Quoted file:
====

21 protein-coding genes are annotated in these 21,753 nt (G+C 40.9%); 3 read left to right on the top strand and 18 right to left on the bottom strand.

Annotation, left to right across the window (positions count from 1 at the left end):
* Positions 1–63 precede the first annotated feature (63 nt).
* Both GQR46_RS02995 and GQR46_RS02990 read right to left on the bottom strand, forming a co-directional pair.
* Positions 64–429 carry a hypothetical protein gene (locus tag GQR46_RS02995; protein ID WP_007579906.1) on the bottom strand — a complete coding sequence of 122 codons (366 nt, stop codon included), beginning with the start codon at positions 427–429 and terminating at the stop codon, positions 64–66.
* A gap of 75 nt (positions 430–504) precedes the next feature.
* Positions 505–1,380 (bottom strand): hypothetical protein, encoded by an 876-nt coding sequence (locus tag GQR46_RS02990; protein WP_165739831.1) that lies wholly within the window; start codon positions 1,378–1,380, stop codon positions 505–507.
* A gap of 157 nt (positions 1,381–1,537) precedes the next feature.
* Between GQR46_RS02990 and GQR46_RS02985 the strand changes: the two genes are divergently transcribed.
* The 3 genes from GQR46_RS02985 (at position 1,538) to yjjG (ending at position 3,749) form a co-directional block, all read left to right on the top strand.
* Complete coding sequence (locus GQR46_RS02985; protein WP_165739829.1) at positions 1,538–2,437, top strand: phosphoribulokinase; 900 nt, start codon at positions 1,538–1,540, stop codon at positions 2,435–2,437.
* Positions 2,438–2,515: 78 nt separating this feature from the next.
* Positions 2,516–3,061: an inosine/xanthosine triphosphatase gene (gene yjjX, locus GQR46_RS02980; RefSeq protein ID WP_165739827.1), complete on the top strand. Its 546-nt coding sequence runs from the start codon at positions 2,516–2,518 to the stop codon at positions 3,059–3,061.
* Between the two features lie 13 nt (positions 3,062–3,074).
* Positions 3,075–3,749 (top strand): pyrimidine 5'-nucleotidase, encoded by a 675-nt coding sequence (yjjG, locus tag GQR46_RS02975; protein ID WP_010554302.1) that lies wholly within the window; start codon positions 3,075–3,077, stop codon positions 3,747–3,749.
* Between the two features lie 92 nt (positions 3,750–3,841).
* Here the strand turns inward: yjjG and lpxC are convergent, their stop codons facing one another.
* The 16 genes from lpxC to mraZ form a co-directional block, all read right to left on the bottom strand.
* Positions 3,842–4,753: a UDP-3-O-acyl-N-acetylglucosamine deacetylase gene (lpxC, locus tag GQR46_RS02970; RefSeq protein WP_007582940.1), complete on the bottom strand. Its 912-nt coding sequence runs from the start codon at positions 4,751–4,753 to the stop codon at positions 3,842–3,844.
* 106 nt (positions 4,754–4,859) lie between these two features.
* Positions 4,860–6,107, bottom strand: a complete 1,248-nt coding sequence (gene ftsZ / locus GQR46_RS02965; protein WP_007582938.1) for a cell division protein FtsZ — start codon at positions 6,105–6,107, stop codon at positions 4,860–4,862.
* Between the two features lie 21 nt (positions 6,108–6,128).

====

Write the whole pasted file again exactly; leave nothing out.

21 protein-coding genes are annotated in these 21,753 nt (G+C 40.9%); 3 read left to right on the top strand and 18 right to left on the bottom strand.

Annotation, left to right across the window (positions count from 1 at the left end):
* Positions 1–63 precede the first annotated feature (63 nt).
* Both GQR46_RS02995 and GQR46_RS02990 read right to left on the bottom strand, forming a co-directional pair.
* Positions 64–429 carry a hypothetical protein gene (locus tag GQR46_RS02995; protein ID WP_007579906.1) on the bottom strand — a complete coding sequence of 122 codons (366 nt, stop codon included), beginning with the start codon at positions 427–429 and terminating at the stop codon, positions 64–66.
* A gap of 75 nt (positions 430–504) precedes the next feature.
* Positions 505–1,380 (bottom strand): hypothetical protein, encoded by an 876-nt coding sequence (locus tag GQR46_RS02990; protein WP_165739831.1) that lies wholly within the window; start codon positions 1,378–1,380, stop codon positions 505–507.
* A gap of 157 nt (positions 1,381–1,537) precedes the next feature.
* Between GQR46_RS02990 and GQR46_RS02985 the strand changes: the two genes are divergently transcribed.
* The 3 genes from GQR46_RS02985 (at position 1,538) to yjjG (ending at position 3,749) form a co-directional block, all read left to right on the top strand.
* Complete coding sequence (locus GQR46_RS02985; protein WP_165739829.1) at positions 1,538–2,437, top strand: phosphoribulokinase; 900 nt, start codon at positions 1,538–1,540, stop codon at positions 2,435–2,437.
* Positions 2,438–2,515: 78 nt separating this feature from the next.
* Positions 2,516–3,061: an inosine/xanthosine triphosphatase gene (gene yjjX, locus GQR46_RS02980; RefSeq protein ID WP_165739827.1), complete on the top strand. Its 546-nt coding sequence runs from the start codon at positions 2,516–2,518 to the stop codon at positions 3,059–3,061.
* Between the two features lie 13 nt (positions 3,062–3,074).
* Positions 3,075–3,749 (top strand): pyrimidine 5'-nucleotidase, encoded by a 675-nt coding sequence (yjjG, locus tag GQR46_RS02975; protein ID WP_010554302.1) that lies wholly within the window; start codon positions 3,075–3,077, stop codon positions 3,747–3,749.
* Between the two features lie 92 nt (positions 3,750–3,841).
* Here the strand turns inward: yjjG and lpxC are convergent, their stop codons facing one another.
* The 16 genes from lpxC to mraZ form a co-directional block, all read right to left on the bottom strand.
* Positions 3,842–4,753: a UDP-3-O-acyl-N-acetylglucosamine deacetylase gene (lpxC, locus tag GQR46_RS02970; RefSeq protein WP_007582940.1), complete on the bottom strand. Its 912-nt coding sequence runs from the start codon at positions 4,751–4,753 to the stop codon at positions 3,842–3,844.
* 106 nt (positions 4,754–4,859) lie between these two features.
* Positions 4,860–6,107, bottom strand: a complete 1,248-nt coding sequence (gene ftsZ / locus GQR46_RS02965; protein WP_007582938.1) for a cell division protein FtsZ — start codon at positions 6,105–6,107, stop codon at positions 4,860–4,862.
* Between the two features lie 21 nt (positions 6,108–6,128).